Monitoring theory, from scratch — metrics and thresholds

In our previous post, we have dived into the lovely world of indicators and have explored its value but also its limits. These limits have clearly led us towards observable values that are past indicators. That’s also pretty intuitive, we have everyday examples of metrics.

Metrics

If indicators were binary observables values, metrics are observables with a broader, more complex value.

Perhaps an example would work well for us here. The amount of fuel left in your car is one such example that comes to mind. This is a quantifiable value (liters or gallons) that can predict a problem (running out of fuel). In addition, it’s great at illustrating the limits of indicators (by the time you’ve run out of fuel, you have a bigger problem to deal with.)

But… we do have an indicator for it, don’t we? It’s even called an indicator, the ‘low fuel’ warning light. It lights up when fuel availability is below a certain threshold.

But is it too low to reach the nearby gas station? Are we in the australian outback or in the middle of civilization with countless gas stations nearby?

That word again, “warning.”.

And a new one to consider, ‘threshold’.

Hmm…

And back into our tech world. The availability of resources (such as processing power, memory utilization, disk utilization, network utilization) is definitely present and lends itself towards metric collection and consumption. Resources may be generalized (such as above) or particular to a service (e.g. a specific database cache memory).

These are important to understanding our system’s stability and cannot be expressed as clear indicators. This hints to the difficulties of leveraging them — they require analysis and thresholds to turn into actionable insights.

So, we need to understand which metrics to collect and why, which metrics to float and why, when would be a good time to float them and how to analyze them.

Unfortunately, there is no silver bullet here. Systems will differ a lot in nature and analyzing them in that aspect is almost tantamount to an art.

But even in art, there are guidelines. I’d like to suggest some core ideas which I’ve found beneficial. As much as I’d love to take personal credit for them, they are usually embodied in monitoring systems which I’ve used (such as Prometheus with grafana in the following screenshot).

Prometheus collects, grafana graphs for easier consumption

So that’s our takeaways for this post:

  1. Iterate and perform RCAs (root cause analysis — in a nutshell, an investigation on what went wrong and how to do better in the future). The key to a good monitoring system is (surprisingly) monitoring its own ability in delivering value. After every incident, ask yourself some questions: “Has my monitoring system served me successfully? Do I need more metrics? Less metrics? Aggregates? Dashboards?”
    If your iteration process is good, then your system will likely take an improvement trajectory.
  2. Collect more, display less and on-demand. This core idea relies on the human factor (kudos to our first post for pointing that one out). Over-collection can be a problem since collection isn’t idealized and isn’t free (both on resource cost and impact on the monitored system) but overloading your operator is worse. If something has been collected but not displayed to the operator, then it does not overload their analysis capacity. Allowing a deep-dive on demand seems like the best of both worlds — it’s there when needed, but it does not disturb too much.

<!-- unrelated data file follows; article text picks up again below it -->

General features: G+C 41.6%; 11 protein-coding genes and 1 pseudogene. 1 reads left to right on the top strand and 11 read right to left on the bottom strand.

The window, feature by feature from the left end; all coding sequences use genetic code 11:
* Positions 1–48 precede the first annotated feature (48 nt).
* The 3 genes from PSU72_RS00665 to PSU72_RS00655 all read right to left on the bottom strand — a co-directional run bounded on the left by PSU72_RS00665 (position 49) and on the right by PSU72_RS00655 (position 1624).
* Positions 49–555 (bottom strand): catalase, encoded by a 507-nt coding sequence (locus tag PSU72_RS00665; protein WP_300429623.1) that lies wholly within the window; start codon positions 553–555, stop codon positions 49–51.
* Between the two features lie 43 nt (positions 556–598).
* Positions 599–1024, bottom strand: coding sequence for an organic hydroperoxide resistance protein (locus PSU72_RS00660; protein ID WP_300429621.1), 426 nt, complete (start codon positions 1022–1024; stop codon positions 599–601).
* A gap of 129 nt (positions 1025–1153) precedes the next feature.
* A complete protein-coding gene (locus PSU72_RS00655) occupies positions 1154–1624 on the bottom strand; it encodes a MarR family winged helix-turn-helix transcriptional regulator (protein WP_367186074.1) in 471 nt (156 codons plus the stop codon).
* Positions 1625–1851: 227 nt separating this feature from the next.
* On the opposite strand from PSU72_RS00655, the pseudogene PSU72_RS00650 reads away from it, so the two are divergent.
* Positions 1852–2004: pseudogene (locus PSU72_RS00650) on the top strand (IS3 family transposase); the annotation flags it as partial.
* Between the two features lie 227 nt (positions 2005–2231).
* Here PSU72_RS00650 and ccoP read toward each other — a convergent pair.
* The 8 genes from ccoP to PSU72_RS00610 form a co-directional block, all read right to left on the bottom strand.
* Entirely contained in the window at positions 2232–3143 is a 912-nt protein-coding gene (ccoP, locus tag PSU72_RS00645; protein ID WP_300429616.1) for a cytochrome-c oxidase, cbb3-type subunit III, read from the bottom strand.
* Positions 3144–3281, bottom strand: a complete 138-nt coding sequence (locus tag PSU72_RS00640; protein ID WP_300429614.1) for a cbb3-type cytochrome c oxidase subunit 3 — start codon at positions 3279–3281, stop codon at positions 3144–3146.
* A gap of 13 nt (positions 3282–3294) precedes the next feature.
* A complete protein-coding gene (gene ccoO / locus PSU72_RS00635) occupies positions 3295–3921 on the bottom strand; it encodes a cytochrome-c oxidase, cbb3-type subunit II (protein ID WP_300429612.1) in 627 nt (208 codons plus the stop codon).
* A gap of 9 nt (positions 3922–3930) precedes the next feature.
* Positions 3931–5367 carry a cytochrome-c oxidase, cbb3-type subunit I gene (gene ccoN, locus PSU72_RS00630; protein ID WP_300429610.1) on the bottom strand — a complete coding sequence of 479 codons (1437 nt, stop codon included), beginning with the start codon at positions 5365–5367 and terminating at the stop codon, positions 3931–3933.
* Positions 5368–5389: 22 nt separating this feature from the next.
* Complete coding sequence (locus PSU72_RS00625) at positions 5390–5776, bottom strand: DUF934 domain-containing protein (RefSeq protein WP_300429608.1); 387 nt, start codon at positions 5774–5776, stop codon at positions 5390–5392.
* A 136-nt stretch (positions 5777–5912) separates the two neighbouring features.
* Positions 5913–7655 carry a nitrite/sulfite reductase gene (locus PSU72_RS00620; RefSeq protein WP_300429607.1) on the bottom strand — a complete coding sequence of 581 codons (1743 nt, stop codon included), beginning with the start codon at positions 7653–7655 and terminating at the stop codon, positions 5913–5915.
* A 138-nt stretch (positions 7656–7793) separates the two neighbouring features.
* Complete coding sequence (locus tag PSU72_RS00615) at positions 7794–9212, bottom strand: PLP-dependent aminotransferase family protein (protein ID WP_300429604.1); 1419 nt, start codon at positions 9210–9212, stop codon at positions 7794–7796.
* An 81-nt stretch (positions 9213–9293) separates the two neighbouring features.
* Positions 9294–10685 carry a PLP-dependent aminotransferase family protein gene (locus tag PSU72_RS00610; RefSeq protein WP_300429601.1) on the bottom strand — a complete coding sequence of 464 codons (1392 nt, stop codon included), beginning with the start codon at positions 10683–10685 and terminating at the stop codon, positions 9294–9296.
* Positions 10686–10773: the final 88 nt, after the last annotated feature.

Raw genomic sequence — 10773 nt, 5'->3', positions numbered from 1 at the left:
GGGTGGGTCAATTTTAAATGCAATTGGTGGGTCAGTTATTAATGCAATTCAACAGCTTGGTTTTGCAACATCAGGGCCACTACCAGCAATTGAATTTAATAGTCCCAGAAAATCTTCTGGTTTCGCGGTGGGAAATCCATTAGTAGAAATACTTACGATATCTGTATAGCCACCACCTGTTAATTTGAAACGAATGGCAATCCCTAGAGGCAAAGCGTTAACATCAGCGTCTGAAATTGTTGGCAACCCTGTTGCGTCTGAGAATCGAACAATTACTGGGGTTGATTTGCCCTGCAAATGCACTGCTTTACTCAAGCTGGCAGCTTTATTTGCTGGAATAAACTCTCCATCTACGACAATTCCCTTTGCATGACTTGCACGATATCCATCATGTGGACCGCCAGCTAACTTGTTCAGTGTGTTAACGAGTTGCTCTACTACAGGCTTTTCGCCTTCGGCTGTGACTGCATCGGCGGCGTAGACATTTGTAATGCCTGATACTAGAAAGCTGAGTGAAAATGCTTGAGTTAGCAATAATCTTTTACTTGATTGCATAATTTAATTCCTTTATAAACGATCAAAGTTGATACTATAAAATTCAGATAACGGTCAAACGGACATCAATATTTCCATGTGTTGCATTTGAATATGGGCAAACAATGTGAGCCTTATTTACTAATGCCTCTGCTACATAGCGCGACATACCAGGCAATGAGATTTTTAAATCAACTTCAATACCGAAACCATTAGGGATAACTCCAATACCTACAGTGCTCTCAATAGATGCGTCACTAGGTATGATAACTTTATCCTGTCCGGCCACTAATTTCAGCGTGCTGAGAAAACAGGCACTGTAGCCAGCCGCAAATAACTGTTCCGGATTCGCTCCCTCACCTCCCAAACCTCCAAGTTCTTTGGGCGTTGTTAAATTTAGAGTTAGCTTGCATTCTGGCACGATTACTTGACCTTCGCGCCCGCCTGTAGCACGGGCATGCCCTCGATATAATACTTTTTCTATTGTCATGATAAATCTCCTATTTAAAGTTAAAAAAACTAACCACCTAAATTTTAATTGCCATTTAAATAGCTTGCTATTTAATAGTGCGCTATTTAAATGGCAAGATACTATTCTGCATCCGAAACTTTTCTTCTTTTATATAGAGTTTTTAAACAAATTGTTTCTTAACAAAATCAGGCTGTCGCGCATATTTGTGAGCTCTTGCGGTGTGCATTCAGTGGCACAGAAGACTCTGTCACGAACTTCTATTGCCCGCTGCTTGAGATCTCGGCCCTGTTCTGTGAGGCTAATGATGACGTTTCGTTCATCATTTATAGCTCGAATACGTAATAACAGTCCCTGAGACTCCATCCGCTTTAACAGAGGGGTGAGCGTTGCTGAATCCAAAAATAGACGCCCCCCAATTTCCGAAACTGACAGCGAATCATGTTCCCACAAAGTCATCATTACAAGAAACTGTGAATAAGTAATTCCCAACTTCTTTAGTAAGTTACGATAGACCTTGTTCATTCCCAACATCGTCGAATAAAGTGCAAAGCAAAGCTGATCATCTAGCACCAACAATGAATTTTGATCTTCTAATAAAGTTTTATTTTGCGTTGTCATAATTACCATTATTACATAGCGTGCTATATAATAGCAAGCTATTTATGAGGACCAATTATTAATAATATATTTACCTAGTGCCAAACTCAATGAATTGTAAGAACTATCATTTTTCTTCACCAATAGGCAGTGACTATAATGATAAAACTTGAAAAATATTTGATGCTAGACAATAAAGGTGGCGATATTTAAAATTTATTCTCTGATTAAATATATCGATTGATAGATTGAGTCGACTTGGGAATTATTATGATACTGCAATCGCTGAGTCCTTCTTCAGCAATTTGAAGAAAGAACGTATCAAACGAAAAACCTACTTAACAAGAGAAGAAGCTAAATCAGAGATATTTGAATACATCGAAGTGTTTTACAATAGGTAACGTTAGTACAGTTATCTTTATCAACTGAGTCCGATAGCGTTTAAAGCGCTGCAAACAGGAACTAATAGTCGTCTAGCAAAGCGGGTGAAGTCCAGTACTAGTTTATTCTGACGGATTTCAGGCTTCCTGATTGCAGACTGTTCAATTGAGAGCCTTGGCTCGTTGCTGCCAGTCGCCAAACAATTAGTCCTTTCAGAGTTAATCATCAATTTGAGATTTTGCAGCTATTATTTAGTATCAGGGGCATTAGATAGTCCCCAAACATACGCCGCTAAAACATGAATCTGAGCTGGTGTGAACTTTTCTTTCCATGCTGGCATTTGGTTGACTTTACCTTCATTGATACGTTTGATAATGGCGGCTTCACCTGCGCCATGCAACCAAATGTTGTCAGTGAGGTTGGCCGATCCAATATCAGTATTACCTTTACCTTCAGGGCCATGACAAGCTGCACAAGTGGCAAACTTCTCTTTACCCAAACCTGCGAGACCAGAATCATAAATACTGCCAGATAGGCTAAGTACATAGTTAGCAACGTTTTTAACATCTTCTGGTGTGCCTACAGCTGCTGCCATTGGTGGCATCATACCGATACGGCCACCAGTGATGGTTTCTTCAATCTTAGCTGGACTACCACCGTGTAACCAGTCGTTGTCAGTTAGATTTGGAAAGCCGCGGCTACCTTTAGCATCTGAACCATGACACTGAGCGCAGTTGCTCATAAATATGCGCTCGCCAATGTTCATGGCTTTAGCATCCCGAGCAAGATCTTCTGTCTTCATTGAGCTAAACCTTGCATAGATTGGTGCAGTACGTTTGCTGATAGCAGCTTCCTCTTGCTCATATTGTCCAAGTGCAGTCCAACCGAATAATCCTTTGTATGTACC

3. Match the data aggregate (dashboard) to expected research paths. This seems trivial. If one would research a specific problem, create an aggregated view of data pertaining to that expected problem — e.g. a database-specific dashboard. Then again, it may also match a specific interaction path — e.g. a dashboard that focuses on diagnosing a particular business process rather than a silo.
  4. Offer additional data aggregates: Metrics are obtained by sampling a value. But analysis often looks at things like averages, trends and outliers. Statistics offer us a way of extrapolating our collection of samples to these: average, median, 95th percentile, 99th percentile and so forth. They are extremely useful.
  5. I wish I could say some powerful, global truth about thresholds and alerting, but it still feels like a dark balancing art — swinging between wearing out your operator and eroding their trust in the system’s output and missing out on key critical alerts.
    But maybe I can say something — that modern alternative approaches around events and transactions may lessen such a need. YMMV and I’d love feedback on this in the comments.

So, once you’ve determined your metrics and collected them, you should have better coverage of problems in your system (one that indicators could not provide alone), you should have some predictive problem forecasting (which is great) and your operators would likely be busier at analyzing stuff and more weary (treat them well like the unsung heroes they are).

Phew, that feels so comprehensive already! But we’re far from done. Next, we’d be looking at events and transactions.

Image credit: prometheus.io, fair-use under review clause.

A Gil, of all trades. DevOps roles are often called “a one man show”. As it turns out, I’m not a man and never was. Welcome to this one (trans) woman show.